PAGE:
Nick Grimshaw loses one million Breakfast Show listeners in a year
The Radio 1 slot has its lowest audience in a decade
Adam Sherwin is Media Correspondent at The Independent and an award-winning writer who specialises in covering the entertainment, broadcasting, music and popular culture industries. Previously Media writer and diarist at The Times, he was a co-founder of the Beehive City media and entertainment website. As regular contributor to BBC London 94.9 Radio station, he was named Music Business writer of the year at the awards of influential music industry site Record of the Day in 2006.
Thursday 24 October 2013
Nick Grimshaw has lost more than one million Radio 1 Breakfast Show listeners during the past year, giving the high-profile slot its lowest audience for a decade.
Grimshaw, 29, who took over from Chris Moyles last September, attracted 5.58 million listeners each week over the last quarter, down 1.15 million from a year ago, according to Rajar figures.
Grimshaw’s audience has fallen to the same number which Sara Cox handed over to Moyles, when she was axed in 2003.
Radio 1 tasked Grimshaw with increasing the proportion of 15-24 year-olds listening to the station, even if this was achieved at the expense of Moyles’s loyal listeners aged 35 and older. Radio 1 as a whole lost 370,000 listeners over the past year, attracting 10.83 million.
The gap between Grimshaw and Chris Evans’s Radio 2 Breakfast show is almost four million listeners, with Evans enjoying an audience of 9.35 million. Radio 2’s audience grew by more than one million over the past year to 14.94 million.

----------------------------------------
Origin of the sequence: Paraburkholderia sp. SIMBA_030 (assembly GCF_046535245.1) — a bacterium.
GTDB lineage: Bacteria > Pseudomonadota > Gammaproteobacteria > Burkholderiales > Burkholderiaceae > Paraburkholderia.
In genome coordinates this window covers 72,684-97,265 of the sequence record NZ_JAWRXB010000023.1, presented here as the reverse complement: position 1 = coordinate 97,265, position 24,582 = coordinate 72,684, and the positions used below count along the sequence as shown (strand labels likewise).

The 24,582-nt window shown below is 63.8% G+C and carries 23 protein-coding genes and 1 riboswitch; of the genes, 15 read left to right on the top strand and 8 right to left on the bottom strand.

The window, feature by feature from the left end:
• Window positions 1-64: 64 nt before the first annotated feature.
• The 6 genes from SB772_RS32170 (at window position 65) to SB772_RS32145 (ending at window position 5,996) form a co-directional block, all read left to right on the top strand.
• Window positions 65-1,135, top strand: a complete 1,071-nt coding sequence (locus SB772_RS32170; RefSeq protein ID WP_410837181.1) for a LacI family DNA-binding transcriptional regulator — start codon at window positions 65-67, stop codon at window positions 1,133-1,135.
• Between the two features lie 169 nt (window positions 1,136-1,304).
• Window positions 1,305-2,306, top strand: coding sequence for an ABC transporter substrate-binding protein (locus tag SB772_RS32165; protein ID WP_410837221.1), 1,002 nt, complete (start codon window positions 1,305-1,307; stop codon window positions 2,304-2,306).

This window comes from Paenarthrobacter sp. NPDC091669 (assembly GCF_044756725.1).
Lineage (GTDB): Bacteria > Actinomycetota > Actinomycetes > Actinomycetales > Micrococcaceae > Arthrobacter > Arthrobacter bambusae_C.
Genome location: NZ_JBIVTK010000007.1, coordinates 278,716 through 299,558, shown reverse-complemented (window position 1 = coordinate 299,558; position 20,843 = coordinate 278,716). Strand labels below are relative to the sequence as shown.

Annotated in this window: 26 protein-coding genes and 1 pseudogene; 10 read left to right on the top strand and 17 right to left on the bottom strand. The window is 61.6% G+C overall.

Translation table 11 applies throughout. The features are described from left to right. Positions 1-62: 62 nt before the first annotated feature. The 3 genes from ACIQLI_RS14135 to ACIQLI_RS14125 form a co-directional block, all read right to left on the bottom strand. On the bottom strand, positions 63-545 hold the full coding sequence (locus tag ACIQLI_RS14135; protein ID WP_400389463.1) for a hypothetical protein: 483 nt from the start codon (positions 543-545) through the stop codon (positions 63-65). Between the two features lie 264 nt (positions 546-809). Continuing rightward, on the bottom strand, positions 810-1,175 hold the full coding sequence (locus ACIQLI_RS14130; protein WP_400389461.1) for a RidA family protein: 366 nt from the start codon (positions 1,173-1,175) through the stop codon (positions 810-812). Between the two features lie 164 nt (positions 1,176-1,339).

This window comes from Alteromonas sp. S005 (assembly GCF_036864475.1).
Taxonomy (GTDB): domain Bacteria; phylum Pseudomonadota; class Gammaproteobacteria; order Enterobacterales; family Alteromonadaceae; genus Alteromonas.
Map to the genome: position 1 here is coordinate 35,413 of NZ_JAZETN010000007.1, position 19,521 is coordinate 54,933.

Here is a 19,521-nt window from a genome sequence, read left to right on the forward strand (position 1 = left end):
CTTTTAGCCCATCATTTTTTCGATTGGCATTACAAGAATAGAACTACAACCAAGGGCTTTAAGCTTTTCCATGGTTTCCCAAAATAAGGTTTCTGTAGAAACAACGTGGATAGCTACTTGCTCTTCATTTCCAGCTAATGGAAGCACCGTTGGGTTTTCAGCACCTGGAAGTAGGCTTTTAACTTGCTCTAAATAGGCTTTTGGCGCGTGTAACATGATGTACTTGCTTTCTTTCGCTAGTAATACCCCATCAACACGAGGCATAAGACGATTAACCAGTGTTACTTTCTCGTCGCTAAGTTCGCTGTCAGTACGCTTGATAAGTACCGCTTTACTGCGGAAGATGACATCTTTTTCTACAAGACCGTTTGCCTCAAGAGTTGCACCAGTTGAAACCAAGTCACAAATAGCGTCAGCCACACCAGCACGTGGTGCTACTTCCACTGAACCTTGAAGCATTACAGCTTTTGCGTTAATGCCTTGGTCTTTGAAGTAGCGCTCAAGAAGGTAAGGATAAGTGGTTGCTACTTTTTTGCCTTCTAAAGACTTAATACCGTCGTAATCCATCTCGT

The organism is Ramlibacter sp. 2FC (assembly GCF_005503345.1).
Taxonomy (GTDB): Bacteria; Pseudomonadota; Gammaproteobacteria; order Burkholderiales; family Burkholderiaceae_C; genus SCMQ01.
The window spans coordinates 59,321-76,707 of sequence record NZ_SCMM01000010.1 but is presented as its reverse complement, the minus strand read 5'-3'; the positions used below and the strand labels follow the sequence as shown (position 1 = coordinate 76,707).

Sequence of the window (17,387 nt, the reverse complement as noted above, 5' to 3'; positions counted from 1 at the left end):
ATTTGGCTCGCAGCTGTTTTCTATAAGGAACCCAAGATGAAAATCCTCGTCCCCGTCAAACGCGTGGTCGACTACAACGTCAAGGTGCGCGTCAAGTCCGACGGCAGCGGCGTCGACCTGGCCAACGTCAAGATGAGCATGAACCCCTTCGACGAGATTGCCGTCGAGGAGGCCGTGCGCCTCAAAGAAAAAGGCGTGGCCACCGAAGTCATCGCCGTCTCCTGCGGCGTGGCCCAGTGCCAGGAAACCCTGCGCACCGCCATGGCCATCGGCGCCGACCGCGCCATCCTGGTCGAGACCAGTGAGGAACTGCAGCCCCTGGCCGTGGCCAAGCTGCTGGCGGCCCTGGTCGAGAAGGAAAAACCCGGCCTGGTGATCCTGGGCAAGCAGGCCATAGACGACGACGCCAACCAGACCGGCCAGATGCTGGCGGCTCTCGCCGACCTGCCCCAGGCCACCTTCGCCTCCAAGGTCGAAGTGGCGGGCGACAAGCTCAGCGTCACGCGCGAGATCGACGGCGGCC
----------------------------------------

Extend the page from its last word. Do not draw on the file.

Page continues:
Radio 1Xtra and Radio 5 Live Sports Extra posted record figures, demonstrating the demand for digital stations, reflected in the commercial sector by the success of dance station Kiss, whose digital audience surged by 50 per cent.
A 2018 date for “digital switchover” is predicted now that 51 per cent of the UK population (27 million people) tunes in via a digital platform each week, up 13 per cent year on year.
Radio 4 recorded a weekly reach of 10.87 million, steady on last year’s 10.85 million. The Today programme has 6.81 million listeners each week, down from 6.94 million last year and 6.97 million last quarter.
Ben Cooper, controller of Radio 1, said: "After the biggest set of changes to Radio 1 for a generation, we're really happy that the breakfast show sounds fresher, younger and more vibrant than ever and as a result 833,000 of the show's '30 and over' listeners have moved on to other stations."
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